How does rising atmospheric CO2 affect marine organisms?

Click to locate material archived on our website by topic

Alaskan and Northwest Canadian Glaciers
Berthier, E., Schiefer, E., Clarke, G.K.C., Menounos, B. and Remy, F. 2010. Contribution of Alaskan glaciers to sea-level rise derived from satellite imagery. Nature Geoscience 3: 92-95.

The authors write that prior efforts to estimate the mass loss of glaciers in Alaska and northwest Canada -- which they refer to as simply Alaskan glaciers -- "have relied on extrapolating site-specific measurements to the entire region," citing the studies of Arendt et al. (2002), Meier and Dyurgerov (2002) and Dyurgerov and Meier (2005). With respect to what they refer to as the "landmark study" of Arendt et al., for example -- which is entitled "Rapid wastage of Alaska glaciers and their contribution to rising sea level" -- they indicate that the latter researchers used laser altimetry to measure elevation changes on 67 glaciers, but that those glaciers represented only 20% of the area of the entire ice field.

What was done
In an attempt to greatly expand the areal coverage of these past analyses, as well as overcome several other methodological deficiencies, Berthier et al. say they calculated ice elevation changes for nearly three quarters of the ice-covered areas in the Alaskan glacier range by combining "a comprehensive glacier inventory with elevation changes derived from sequential digital elevation models," the first set having a median date of 1962 and the latter having a date of 2006.

What was learned
The five scientists report that "between 1962 and 2006, Alaskan glaciers lost 41.9 8.6 km3 per year of water, and contributed 0.12 0.02 mm per year to sea-level rise," which they note was 34% less than estimated by Arendt et al. (20002) and Meier and Dyurgerov (2002). And in discussing this large difference, they say the reasons for their lower values include "the higher spatial resolution of [their] glacier inventory as well as the reduction of ice thinning underneath debris and at the glacier margins, which were not resolved in earlier work."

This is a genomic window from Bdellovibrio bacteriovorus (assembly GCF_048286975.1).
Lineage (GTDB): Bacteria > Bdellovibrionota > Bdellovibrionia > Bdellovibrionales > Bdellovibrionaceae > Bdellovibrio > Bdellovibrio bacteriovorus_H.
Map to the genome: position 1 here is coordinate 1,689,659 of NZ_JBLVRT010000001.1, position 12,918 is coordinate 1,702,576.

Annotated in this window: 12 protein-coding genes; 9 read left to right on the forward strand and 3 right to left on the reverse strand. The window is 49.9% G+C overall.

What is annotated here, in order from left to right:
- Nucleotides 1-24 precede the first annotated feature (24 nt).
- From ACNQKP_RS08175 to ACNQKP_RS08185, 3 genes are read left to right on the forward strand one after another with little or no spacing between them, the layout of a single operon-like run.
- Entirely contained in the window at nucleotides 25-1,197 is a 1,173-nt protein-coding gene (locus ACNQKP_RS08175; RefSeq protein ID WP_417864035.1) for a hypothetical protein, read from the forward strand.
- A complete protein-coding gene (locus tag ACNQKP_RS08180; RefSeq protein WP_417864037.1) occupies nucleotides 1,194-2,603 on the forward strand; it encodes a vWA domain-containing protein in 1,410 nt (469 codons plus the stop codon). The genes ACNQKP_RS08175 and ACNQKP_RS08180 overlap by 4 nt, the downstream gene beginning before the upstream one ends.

What it means
In addition to significantly revising what was previously believed about the magnitude of ice wastage in Alaska and northwest Canada in recent decades, Berthier et al. say their results suggest that "estimates of mass loss from glaciers and ice caps in other mountain regions could be subject to similar revisions," all of which would tend to mitigate against the rapidity with which the world's climate alarmists have long contended earth's mountain glaciers and ice caps were wasting away and thereby contributing to global sea level rise.

Arendt, A.A., Echelmeyer, K.A., Harrison, W.D., Lingle, C.S. and Valentine, V.B. 2002. Rapid wastage of Alaska glaciers and their contribution to rising sea level. Science 297: 382-386.

Dyurgerov, M.B. and Meier, M.F. 2005. Glaciers and the Changing Earth System: A 2004 Snapshot. Instaar.

Meier, M.F. and Dyurgerov, M.GB. 2002. Sea level changes: How Alaska affects the world. Science 297: 350-351.

Reviewed 12 May 2010